sweets for every tooth.

Sunday, January 31, 2010

Vanilla Bean Ice Cream

Ok, I’m gonna be honest, this recipe may be getting a little advanced for those of you with just a humble apartment kitchen. You’ll have to commit to the purchase of a new appliance…an ice cream maker. $40. And years of deliciousness to come.

Now that we’re done with that, on to the good stuff. This VBIC has the smoothest, richest flavor of any ice cream I've had, making it almost more of a perfectly frozen custard than an ice cream. But it is an ice cream. And a great one at that. I wasn’t going to make this last night, but then a friend made me realize that it was a waste to bake a perfectly good apple pie if you weren’t going to serve it a la mode. And who am I to pair my grandmother’s Country Apple Pie with store bought cream of ice? Here’s what you’ll need:

1 ½ Cups Whole Milk
1 ½ Cups Heavy Cream
1 Whole Vanilla Bean
(about 6 inches long, found in the spice aisle of grocery store)
2 Large Eggs

3 Large Egg Yolks
¾ Cups Sugar

PUT THE BOWL OF YOUR ICE CREAM MAKER IN THE FREEZER AT LEAST 24 HOURS BEFORE YOU PLAN ON MAKING ICE CREAM!!! The directions on it say this, but sometimes I choose not to read directions. What can I say? I take after my dad. BUT DO IT! Because if you don’t, all you’ll get is slush, and slush is not as good as ice cream, unless of course you intended to make a slushie in the first place, but that’s a different recipe altogether. Anyway…

1. Combine the milk and cream in a medium saucepan. Use a sharp knife to split the vanilla bean in half lengthwise. Use the blunt edge to scrape out the seeds (more like the gooey innards) of the bean and stir the seeds and bean pod into the milk mixture. Bring the mixture to a slow boil over medium heat. Reduce the heat to low and allow to simmer for 30 minutes, stirring occasionally so a film doesn’t solidify on top.

2. Combine the eggs, egg yolks and sugar in a medium bowl. Using a mixer (if you have one) or powerful whisking skills, mix on medium speed until thick, smooth and pale yellow in color, about 2 minutes.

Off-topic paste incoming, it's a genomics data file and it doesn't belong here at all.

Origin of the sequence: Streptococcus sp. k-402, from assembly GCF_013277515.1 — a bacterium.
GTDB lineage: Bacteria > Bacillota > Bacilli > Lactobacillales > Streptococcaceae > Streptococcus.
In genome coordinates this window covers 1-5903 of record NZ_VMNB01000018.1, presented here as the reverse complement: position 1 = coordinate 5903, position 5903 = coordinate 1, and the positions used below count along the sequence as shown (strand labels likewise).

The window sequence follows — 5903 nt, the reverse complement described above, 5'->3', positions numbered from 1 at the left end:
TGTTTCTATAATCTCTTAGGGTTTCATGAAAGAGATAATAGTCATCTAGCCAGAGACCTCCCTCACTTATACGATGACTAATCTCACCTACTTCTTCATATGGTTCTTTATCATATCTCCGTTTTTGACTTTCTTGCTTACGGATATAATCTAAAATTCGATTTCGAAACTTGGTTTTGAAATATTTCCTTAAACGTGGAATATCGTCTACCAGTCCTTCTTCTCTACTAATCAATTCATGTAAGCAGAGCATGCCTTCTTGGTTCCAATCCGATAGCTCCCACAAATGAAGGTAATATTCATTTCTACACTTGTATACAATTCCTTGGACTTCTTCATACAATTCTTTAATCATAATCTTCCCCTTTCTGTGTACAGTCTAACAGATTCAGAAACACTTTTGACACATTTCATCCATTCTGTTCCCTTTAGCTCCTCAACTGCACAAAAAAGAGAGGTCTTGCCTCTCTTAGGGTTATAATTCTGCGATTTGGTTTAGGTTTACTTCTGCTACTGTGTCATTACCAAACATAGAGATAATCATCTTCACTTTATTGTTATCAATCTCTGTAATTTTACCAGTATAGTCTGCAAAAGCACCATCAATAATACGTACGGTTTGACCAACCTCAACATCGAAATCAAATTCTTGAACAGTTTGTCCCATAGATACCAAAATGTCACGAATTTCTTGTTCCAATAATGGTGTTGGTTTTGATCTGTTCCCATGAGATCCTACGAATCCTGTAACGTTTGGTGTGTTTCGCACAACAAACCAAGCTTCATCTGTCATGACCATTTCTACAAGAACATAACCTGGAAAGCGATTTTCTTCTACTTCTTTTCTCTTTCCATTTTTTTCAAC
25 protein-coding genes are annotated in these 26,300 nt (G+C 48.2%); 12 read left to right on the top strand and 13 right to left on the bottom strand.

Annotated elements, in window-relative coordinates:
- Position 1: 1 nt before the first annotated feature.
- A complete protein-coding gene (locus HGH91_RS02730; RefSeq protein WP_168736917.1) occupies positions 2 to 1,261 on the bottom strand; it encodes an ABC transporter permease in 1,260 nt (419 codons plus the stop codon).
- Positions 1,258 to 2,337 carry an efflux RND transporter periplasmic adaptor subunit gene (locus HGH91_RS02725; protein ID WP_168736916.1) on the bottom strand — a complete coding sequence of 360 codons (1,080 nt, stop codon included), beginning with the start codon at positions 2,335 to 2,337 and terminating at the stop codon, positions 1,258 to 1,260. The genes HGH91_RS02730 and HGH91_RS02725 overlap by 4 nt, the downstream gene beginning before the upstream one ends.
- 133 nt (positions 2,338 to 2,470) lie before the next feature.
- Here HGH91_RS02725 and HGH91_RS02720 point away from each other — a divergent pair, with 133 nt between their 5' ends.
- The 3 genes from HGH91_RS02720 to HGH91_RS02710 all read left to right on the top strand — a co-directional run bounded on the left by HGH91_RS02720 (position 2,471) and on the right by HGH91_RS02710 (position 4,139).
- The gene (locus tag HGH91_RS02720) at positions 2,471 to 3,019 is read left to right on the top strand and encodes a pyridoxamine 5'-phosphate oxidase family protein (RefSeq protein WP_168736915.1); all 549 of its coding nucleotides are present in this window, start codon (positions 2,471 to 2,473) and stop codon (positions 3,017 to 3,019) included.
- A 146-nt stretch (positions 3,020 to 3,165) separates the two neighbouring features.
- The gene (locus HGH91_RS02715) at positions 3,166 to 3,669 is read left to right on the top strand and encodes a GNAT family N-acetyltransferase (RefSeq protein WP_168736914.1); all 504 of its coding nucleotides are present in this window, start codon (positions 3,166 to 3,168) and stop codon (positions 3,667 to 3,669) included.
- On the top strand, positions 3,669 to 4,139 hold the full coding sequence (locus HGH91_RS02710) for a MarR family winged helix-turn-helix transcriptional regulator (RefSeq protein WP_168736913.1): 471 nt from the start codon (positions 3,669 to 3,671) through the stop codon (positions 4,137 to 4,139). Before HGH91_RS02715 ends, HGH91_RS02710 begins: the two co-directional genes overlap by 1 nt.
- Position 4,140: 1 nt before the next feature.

3. Remove the vanilla bean pod from the milk mixture. Pour out one cup of the hot liquid. With the mixer on low speed, add the cup of hot liquid to the egg mixture in a slow and steady stream. When thoroughly combined, pour the egg mixture back into the saucepan and stir to combine. Cook, stirring constantly, over medium-low heat until the mixture is thick enough to coat the back of a spoon.

4. Transfer the hot custard to a bowl and cover with a sheet of plastic wrap pressed directly onto the custard. Make sure there aren’t any air bubbles under the plastic wrap! Place in fridge and allow custard to chill completely.

5. Assemble ice cream maker and turn on. Pour the chilled custard into the freezer bowl and allow to mix until thickened, about 25-30 minutes. Eat it now, or transfer ice cream to a freezer-safe container and store it in the freezer for some late night snackin’!

This Recipe can also be easily halved. Just cut everything in half. Except for the Vanilla Bean. Why lose all that good flavor??


Margaret said...

i. am. salivating. gahhh looks so so so so good!!! yum!!!

Megan said...

Yummy! You know you can buy vanilla beans in bulk online for much cheaper. I think I got mine at beanilla or something, but you get like 15 beans for 20 bucks or something. It's great if you are going to make your own Vanilla Extract - or Vanilla Bean Ice Cream! Hope your audition went well!

L. Fried said...

Well I will be trying this one out this weekend when I head back to Marin and my ice cream maker...